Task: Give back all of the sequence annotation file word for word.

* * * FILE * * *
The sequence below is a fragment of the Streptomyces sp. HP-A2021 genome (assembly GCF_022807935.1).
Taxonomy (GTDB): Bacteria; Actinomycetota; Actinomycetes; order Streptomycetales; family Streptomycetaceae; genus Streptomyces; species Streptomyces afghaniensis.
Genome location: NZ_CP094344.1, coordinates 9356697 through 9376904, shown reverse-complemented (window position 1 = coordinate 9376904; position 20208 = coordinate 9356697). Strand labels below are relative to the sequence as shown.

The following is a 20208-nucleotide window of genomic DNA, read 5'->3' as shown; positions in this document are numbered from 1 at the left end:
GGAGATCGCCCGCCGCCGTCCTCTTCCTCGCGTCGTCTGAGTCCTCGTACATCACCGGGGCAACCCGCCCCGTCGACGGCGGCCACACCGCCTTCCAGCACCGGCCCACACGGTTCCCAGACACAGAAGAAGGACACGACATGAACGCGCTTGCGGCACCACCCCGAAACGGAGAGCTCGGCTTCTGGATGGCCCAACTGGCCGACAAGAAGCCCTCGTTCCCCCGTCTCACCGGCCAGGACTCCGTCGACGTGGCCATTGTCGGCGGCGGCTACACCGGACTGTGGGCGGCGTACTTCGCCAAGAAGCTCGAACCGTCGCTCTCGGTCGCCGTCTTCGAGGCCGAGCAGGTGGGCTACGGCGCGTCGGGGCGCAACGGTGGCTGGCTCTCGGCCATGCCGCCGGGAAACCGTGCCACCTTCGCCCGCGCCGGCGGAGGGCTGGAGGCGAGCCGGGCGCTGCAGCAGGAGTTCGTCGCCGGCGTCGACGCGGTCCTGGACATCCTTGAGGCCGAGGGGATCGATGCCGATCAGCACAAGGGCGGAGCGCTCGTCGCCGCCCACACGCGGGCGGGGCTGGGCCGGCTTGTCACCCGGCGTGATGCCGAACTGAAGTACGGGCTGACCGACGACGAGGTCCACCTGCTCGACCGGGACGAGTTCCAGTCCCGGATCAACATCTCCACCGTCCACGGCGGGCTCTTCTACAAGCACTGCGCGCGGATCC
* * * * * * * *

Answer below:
The sequence below is a fragment of the Streptomyces sp. HP-A2021 genome (assembly GCF_022807935.1).
Taxonomy (GTDB): Bacteria; Actinomycetota; Actinomycetes; order Streptomycetales; family Streptomycetaceae; genus Streptomyces; species Streptomyces afghaniensis.
Genome location: NZ_CP094344.1, coordinates 9356697 through 9376904, shown reverse-complemented (window position 1 = coordinate 9376904; position 20208 = coordinate 9356697). Strand labels below are relative to the sequence as shown.

The following is a 20208-nucleotide window of genomic DNA, read 5'->3' as shown; positions in this document are numbered from 1 at the left end:
GGAGATCGCCCGCCGCCGTCCTCTTCCTCGCGTCGTCTGAGTCCTCGTACATCACCGGGGCAACCCGCCCCGTCGACGGCGGCCACACCGCCTTCCAGCACCGGCCCACACGGTTCCCAGACACAGAAGAAGGACACGACATGAACGCGCTTGCGGCACCACCCCGAAACGGAGAGCTCGGCTTCTGGATGGCCCAACTGGCCGACAAGAAGCCCTCGTTCCCCCGTCTCACCGGCCAGGACTCCGTCGACGTGGCCATTGTCGGCGGCGGCTACACCGGACTGTGGGCGGCGTACTTCGCCAAGAAGCTCGAACCGTCGCTCTCGGTCGCCGTCTTCGAGGCCGAGCAGGTGGGCTACGGCGCGTCGGGGCGCAACGGTGGCTGGCTCTCGGCCATGCCGCCGGGAAACCGTGCCACCTTCGCCCGCGCCGGCGGAGGGCTGGAGGCGAGCCGGGCGCTGCAGCAGGAGTTCGTCGCCGGCGTCGACGCGGTCCTGGACATCCTTGAGGCCGAGGGGATCGATGCCGATCAGCACAAGGGCGGAGCGCTCGTCGCCGCCCACACGCGGGCGGGGCTGGGCCGGCTTGTCACCCGGCGTGATGCCGAACTGAAGTACGGGCTGACCGACGACGAGGTCCACCTGCTCGACCGGGACGAGTTCCAGTCCCGGATCAACATCTCCACCGTCCACGGCGGGCTCTTCTACAAGCACTGCGCGCGGATCC